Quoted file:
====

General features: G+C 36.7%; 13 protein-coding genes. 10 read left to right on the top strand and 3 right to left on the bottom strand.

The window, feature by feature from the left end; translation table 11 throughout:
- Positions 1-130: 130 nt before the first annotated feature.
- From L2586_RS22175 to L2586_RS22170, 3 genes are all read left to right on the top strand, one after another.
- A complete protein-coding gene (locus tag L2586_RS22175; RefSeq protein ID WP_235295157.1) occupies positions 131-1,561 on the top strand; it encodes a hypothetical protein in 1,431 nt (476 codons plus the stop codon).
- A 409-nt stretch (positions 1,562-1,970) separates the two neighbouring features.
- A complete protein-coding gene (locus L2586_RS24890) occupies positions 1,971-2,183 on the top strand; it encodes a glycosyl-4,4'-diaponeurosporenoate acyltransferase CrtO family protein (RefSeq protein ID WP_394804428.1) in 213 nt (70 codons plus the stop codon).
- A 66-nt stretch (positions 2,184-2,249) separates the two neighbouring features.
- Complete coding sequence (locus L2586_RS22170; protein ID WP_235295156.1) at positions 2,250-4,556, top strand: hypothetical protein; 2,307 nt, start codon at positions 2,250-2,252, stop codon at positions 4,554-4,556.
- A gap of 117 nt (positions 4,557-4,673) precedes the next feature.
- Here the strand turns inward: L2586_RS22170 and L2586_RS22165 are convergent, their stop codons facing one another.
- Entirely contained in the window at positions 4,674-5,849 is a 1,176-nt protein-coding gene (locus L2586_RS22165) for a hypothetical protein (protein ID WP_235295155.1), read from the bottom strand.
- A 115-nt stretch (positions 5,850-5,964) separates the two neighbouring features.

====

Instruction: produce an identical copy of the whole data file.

General features: G+C 36.7%; 13 protein-coding genes. 10 read left to right on the top strand and 3 right to left on the bottom strand.

The window, feature by feature from the left end; translation table 11 throughout:
- Positions 1-130: 130 nt before the first annotated feature.
- From L2586_RS22175 to L2586_RS22170, 3 genes are all read left to right on the top strand, one after another.
- A complete protein-coding gene (locus tag L2586_RS22175; RefSeq protein ID WP_235295157.1) occupies positions 131-1,561 on the top strand; it encodes a hypothetical protein in 1,431 nt (476 codons plus the stop codon).
- A 409-nt stretch (positions 1,562-1,970) separates the two neighbouring features.
- A complete protein-coding gene (locus L2586_RS24890) occupies positions 1,971-2,183 on the top strand; it encodes a glycosyl-4,4'-diaponeurosporenoate acyltransferase CrtO family protein (RefSeq protein ID WP_394804428.1) in 213 nt (70 codons plus the stop codon).
- A 66-nt stretch (positions 2,184-2,249) separates the two neighbouring features.
- Complete coding sequence (locus L2586_RS22170; protein ID WP_235295156.1) at positions 2,250-4,556, top strand: hypothetical protein; 2,307 nt, start codon at positions 2,250-2,252, stop codon at positions 4,554-4,556.
- A gap of 117 nt (positions 4,557-4,673) precedes the next feature.
- Here the strand turns inward: L2586_RS22170 and L2586_RS22165 are convergent, their stop codons facing one another.
- Entirely contained in the window at positions 4,674-5,849 is a 1,176-nt protein-coding gene (locus L2586_RS22165) for a hypothetical protein (protein ID WP_235295155.1), read from the bottom strand.
- A 115-nt stretch (positions 5,850-5,964) separates the two neighbouring features.